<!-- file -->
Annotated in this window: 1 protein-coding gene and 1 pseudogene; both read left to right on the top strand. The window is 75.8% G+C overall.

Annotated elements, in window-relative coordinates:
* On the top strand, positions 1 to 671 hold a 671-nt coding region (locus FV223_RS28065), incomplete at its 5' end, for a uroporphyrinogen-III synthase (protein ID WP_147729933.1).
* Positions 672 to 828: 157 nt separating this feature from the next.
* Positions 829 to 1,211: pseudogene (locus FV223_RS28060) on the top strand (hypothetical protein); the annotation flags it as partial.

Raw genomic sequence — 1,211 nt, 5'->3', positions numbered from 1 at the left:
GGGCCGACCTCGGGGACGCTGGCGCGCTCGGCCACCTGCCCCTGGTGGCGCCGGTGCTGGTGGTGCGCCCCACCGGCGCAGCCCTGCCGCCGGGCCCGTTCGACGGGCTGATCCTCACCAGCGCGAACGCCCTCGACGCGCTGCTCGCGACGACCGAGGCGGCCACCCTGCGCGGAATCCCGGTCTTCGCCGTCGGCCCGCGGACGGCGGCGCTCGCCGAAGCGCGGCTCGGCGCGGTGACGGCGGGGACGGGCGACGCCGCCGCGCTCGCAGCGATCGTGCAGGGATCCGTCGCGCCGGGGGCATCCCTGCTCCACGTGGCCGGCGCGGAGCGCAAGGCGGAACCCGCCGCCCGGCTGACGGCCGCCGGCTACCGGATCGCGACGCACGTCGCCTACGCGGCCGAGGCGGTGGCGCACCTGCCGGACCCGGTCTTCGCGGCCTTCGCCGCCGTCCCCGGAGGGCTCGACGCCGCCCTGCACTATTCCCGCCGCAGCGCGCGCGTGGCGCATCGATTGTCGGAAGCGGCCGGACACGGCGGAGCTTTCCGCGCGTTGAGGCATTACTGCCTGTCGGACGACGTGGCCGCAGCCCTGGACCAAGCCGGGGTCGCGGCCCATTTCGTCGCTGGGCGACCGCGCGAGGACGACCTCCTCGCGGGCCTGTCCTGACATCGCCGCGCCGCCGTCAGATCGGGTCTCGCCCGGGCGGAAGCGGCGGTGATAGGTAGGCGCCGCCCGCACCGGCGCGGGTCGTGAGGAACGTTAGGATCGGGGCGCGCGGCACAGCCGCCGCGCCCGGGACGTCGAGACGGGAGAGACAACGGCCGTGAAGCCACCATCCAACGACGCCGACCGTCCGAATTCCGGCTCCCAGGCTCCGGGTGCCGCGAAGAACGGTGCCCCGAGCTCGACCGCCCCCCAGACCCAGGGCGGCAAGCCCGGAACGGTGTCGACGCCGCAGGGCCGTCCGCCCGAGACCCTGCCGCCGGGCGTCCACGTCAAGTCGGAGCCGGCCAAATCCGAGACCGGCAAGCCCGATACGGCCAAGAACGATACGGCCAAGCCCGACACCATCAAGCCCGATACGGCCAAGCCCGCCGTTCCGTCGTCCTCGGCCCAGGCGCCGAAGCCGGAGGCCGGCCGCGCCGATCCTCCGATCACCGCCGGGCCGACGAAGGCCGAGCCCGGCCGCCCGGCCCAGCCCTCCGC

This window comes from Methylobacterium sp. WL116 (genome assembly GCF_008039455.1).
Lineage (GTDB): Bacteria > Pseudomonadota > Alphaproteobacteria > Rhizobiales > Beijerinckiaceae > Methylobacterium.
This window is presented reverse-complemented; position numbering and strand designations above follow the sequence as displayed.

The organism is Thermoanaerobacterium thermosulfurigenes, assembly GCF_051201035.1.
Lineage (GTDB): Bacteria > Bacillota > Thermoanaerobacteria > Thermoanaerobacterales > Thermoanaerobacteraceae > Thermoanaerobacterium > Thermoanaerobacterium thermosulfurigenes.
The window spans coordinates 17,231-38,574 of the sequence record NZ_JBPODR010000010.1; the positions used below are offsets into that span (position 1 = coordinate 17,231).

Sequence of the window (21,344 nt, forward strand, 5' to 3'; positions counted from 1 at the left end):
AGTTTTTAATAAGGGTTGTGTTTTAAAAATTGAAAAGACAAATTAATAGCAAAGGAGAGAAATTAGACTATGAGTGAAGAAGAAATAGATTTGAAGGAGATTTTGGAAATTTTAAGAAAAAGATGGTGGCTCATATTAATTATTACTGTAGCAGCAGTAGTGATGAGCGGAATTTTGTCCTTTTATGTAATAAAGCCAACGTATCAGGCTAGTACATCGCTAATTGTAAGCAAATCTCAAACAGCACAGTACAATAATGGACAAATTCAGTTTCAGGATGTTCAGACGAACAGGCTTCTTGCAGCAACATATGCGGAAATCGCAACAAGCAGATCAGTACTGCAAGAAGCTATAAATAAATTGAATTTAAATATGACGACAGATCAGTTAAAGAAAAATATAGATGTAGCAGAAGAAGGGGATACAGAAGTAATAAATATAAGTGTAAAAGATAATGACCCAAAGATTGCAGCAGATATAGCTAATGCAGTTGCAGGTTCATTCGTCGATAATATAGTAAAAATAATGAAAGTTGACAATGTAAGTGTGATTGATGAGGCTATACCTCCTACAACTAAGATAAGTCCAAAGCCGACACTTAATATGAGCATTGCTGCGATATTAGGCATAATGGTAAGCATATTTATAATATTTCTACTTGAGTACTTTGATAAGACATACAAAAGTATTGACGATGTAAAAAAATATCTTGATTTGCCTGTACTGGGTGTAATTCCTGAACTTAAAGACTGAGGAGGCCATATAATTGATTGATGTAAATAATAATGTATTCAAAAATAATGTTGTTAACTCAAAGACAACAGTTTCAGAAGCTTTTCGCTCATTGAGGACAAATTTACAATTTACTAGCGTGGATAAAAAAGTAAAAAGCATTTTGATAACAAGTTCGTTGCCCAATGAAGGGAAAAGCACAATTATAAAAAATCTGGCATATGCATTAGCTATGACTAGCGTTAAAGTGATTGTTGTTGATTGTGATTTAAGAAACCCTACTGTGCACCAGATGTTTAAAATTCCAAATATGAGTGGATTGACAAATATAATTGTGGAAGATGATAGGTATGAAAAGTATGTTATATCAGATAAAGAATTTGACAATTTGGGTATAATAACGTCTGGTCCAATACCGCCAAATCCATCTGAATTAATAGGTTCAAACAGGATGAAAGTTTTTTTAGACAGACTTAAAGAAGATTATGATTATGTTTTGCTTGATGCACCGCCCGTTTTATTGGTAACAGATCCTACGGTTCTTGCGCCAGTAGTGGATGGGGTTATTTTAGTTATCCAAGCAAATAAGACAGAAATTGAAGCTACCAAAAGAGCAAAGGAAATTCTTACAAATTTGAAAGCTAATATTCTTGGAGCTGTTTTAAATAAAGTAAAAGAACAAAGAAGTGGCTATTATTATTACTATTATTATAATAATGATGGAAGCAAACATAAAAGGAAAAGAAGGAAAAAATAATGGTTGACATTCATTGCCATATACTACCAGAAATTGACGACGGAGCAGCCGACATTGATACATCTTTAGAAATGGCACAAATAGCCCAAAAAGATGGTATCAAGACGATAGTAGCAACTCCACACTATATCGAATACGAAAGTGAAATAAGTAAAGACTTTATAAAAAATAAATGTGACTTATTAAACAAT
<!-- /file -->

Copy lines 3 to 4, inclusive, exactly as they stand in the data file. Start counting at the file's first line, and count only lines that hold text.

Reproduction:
* On the top strand, positions 1 to 671 hold a 671-nt coding region (locus FV223_RS28065), incomplete at its 5' end, for a uroporphyrinogen-III synthase (protein ID WP_147729933.1).
* Positions 672 to 828: 157 nt separating this feature from the next.